U3 Smart Technology is an architecture developed by SanDisk for portable applications which can be stored on flash drives and transported easily between PCs. Apparently Microsoft thinks they can help SanDisk do better:
Microsoft Corp. and SanDisk® Corp. today announced they have signed an agreement to deliver a next-generation software and hardware solution to place application programs and personal customization on USB flash drives and flash memory cards, expanding on and replacing SanDisk’s existing U3™ Smart Technology.
Under the terms of the agreement, Microsoft will develop a new software experience and SanDisk will develop new hardware capabilities, including the addition of TrustedFlash™ security technology. SanDisk will incorporate the combined software and hardware solution on removable flash memory cards and Cruzer® USB flash drives. The new offering is expected to be commercially available starting in the second half of 2008.
Effective immediately, Microsoft will engage in discussions with third-party hardware vendors interested in licensing the new software offering. A new entity will be created to license compatible hardware designs, TrustedFlash and other intellectual property from both Microsoft and SanDisk, with revenues to be shared by the two companies.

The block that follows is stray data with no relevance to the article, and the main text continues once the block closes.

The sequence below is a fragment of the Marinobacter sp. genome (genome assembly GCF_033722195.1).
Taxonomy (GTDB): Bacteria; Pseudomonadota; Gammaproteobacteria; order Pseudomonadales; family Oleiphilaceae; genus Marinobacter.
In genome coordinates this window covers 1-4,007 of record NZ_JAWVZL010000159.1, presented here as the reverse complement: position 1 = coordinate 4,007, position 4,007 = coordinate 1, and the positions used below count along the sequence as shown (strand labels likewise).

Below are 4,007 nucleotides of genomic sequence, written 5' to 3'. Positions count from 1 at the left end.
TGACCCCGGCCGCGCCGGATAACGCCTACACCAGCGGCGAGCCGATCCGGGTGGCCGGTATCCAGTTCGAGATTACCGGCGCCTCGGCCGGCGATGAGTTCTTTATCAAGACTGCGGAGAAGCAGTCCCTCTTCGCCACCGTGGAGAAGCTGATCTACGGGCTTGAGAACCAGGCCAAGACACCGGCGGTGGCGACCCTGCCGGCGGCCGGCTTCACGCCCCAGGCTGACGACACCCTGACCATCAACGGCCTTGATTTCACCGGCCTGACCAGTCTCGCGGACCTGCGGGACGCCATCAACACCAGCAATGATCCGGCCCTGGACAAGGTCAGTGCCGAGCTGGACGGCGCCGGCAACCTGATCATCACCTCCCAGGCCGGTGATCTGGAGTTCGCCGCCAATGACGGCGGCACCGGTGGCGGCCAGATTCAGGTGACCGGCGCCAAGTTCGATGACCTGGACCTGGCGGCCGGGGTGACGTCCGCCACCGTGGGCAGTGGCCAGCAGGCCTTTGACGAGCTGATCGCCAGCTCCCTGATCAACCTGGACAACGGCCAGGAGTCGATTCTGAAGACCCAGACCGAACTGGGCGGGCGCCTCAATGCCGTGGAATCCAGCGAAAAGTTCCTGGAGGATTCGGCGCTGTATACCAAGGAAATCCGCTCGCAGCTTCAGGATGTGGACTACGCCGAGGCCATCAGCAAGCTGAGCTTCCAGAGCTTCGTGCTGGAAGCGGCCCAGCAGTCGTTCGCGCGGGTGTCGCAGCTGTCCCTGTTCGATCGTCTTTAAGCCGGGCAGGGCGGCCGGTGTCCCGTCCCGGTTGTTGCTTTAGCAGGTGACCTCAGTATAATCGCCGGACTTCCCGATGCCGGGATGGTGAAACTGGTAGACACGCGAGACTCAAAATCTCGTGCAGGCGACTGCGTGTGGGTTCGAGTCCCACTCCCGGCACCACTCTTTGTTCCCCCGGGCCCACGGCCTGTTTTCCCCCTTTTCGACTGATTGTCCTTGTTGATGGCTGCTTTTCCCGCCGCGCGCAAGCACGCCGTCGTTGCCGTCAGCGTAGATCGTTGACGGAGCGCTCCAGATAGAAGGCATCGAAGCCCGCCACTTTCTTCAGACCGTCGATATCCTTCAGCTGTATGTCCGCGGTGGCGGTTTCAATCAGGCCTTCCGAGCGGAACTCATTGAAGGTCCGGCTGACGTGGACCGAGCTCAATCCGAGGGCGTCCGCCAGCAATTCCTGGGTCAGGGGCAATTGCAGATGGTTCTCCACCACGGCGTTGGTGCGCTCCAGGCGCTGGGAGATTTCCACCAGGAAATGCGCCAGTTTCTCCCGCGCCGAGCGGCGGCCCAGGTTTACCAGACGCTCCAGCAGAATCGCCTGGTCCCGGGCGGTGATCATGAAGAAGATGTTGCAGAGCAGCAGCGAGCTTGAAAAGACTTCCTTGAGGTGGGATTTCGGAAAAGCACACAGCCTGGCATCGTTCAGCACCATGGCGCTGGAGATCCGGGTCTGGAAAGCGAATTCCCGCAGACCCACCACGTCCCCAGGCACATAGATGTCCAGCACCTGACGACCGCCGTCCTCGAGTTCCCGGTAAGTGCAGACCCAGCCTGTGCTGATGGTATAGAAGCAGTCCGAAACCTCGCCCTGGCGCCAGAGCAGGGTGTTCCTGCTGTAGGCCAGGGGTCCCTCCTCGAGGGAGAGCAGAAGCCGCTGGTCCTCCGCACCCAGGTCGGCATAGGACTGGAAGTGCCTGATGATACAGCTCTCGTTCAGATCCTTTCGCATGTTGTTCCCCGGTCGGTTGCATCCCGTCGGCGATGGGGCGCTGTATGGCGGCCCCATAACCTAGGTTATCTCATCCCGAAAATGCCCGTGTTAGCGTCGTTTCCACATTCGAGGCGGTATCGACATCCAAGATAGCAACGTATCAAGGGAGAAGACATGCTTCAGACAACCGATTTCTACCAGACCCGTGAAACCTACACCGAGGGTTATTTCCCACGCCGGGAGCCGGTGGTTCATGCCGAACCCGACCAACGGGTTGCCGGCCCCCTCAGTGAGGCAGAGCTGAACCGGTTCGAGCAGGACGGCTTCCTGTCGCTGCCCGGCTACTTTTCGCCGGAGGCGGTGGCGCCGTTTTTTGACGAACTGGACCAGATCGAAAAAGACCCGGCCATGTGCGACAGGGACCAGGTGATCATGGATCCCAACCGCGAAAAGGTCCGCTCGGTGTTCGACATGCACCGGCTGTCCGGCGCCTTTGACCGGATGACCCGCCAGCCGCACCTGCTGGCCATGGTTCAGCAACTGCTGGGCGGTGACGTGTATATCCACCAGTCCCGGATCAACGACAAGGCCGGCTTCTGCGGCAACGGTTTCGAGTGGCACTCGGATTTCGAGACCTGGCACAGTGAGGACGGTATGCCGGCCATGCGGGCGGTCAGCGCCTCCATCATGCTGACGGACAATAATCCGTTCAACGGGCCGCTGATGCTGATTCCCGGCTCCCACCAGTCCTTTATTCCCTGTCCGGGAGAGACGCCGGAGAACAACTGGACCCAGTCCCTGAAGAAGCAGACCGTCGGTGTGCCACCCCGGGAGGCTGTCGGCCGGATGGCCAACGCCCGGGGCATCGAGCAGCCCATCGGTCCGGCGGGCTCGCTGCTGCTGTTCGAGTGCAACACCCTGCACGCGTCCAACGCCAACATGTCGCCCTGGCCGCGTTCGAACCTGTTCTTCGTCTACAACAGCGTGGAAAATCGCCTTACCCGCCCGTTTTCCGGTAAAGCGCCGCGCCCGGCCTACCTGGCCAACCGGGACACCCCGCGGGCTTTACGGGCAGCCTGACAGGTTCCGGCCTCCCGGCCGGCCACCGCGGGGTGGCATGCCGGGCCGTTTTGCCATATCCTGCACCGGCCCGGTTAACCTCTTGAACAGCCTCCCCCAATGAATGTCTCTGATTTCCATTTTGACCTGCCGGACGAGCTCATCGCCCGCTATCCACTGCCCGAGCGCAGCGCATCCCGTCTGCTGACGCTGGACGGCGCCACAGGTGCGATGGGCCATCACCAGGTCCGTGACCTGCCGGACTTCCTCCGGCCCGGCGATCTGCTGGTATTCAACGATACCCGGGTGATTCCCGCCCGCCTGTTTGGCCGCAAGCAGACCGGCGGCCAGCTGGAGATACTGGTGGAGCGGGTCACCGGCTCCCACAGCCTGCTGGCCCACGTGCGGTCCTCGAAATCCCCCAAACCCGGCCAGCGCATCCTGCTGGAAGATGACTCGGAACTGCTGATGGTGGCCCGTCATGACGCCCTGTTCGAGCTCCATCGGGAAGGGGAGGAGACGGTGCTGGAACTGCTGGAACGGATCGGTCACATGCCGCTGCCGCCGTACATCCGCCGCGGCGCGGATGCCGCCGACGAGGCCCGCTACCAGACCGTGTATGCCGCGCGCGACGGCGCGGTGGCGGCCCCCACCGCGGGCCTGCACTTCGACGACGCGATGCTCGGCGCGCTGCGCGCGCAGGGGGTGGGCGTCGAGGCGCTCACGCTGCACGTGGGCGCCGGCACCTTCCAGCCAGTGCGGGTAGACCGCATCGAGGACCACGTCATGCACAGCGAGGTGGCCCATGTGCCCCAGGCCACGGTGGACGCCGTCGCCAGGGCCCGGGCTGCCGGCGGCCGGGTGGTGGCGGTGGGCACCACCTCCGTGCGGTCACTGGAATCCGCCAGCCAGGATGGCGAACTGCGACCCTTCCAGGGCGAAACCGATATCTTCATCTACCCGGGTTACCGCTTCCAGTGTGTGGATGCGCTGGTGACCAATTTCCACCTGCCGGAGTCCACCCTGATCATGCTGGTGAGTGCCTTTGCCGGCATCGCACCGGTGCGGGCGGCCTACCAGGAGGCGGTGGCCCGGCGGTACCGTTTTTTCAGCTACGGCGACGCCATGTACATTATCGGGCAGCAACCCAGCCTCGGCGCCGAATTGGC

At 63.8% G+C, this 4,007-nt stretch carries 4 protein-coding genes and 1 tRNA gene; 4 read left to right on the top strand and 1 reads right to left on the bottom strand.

U3 satisfied a long unmet need and Microsoft is smart not to let it get away.
There was a ray of sunshine for Microsoft’s beleaguered Zune last week when it was reported by market research group NPD that Zune was number 2 in sales of personal media players in its first week on the market. The clouds have come out now though as the Zune was reportedly down to 5th in the next week:
Microsoft Corp.’s Zune device dropped to fifth place from second in the U.S. market for digital media players in its second week in stores, market researcher NPD Group Inc. said.
Zune captured 2.1 percent of the market in the week ended Nov. 25, said Stephen Baker, an analyst at Port Washington, New York-based NPD, in an interview today. Baker said Apple Computer Inc.’s iPod remained the leader, with 39.4 percent that week, based on units sold.